New Collective Quantified Goal on Climate Finance: The goal of providing $100 billion in support annually for the Global South by 2020 was originally set in 2009. Now it is up for review. Since that earlier goal was viewed as a “floor” rather than a ceiling, many are expecting more ambitious targets in future. A new goal is supposed to be set before 2025, meaning COP29 in 2024 should mark the moment when a new number (or set of numbers) is agreed. Again, Bonn will mark a moment to assess how those conversations are going, especially given the wide differences in the type of dollar figures being bandied about by the Global North and Global South (many of whom are calling for trillions). Those following this topic can look to the 6th Technical Expert Dialogue, which is taking place in Bonn, to get a sense of progress.

Carbon Markets: As mentioned above, in spite of progress many are still hoping for more granular details on the carbon markets. This will be vital to curtail greenwashing with offsets.

Coalitions of the Willing:
Sultan Al Jaber, the COP28 president-designate, recently highlighted the private sector’s role in combating climate change. In fact, all stakeholders will need to be fully engaged if we are to have any chance of staying withing 1.5C of warming. Voluntary coalitions of governments, the private sector and many others will be vital, especially when it comes to advancing issues where all 190+ governments that are party to the UN climate treaty and Paris Agreement are not yet ready or willing to agree.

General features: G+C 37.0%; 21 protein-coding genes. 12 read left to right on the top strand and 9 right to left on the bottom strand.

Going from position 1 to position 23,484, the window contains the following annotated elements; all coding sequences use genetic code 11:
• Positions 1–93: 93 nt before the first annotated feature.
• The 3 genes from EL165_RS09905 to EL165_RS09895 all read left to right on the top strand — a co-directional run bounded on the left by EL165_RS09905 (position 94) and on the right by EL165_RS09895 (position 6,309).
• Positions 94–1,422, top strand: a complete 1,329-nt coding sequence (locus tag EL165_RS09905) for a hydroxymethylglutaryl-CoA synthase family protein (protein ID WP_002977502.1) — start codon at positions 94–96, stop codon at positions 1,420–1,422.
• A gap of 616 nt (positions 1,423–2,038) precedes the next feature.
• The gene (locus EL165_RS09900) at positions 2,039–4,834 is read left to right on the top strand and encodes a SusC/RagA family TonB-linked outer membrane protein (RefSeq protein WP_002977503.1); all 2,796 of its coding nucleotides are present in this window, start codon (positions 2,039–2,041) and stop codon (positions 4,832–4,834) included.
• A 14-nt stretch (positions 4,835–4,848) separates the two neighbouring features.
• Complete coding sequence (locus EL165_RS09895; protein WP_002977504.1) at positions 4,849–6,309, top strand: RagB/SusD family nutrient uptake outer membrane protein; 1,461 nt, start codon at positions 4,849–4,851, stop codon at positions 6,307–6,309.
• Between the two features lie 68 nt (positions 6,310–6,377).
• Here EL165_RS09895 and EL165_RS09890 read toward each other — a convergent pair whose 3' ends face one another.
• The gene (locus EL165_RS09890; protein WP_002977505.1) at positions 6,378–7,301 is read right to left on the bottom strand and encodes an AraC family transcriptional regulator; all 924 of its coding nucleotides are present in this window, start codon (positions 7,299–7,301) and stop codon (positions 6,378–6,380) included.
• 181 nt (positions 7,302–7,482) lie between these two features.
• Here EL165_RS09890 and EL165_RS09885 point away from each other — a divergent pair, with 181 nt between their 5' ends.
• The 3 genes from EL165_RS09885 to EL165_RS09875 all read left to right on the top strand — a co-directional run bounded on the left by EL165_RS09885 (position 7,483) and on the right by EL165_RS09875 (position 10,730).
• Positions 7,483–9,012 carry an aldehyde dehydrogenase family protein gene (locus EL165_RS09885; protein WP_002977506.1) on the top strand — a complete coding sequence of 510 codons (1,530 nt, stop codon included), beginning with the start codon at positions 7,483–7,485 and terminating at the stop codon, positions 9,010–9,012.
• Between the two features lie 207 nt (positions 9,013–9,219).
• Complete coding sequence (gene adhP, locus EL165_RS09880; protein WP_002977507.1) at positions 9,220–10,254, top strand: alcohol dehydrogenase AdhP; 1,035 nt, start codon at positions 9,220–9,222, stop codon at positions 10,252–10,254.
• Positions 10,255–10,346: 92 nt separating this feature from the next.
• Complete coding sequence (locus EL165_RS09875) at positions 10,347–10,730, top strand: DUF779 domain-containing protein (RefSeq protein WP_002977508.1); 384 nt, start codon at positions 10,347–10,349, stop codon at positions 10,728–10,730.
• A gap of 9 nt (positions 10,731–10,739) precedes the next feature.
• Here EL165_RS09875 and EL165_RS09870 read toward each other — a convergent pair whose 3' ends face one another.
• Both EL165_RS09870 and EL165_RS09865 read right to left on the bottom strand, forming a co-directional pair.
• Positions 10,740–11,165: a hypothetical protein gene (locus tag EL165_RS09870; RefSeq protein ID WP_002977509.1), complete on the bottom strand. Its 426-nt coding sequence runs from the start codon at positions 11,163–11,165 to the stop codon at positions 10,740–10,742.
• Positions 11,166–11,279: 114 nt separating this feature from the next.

Such voluntary initiatives offer considerable scope for those who want to move ahead. In turn, this has the potential to set precedents and entrench ideas that might be taken up by all governments in future formal UN negotiations. An example of this is the methane pledge, which involved some 50 countries reporting on progress at COP27. More should be looked for at COP28. Likewise, the Glasgow Financial Alliance for Net Zero, which has reportedly had some teething problems since its launch in 2021, will hopefully use COP28 as a moment to showcase progress and put its early difficulties behind it.

Will COP28 Launch a New Green Wave?

Eyebrows were raised when the United Arab Emirates was first named as host of COP28. Why, people asked, would a climate COP be held in an OPEC state? Furthermore, many wondered publicly whether Sultan Al Jaber, who is likely to preside over the meeting, should do so given his role as chief executive of UAE’s national oil company? Does this represent a conflict of interest?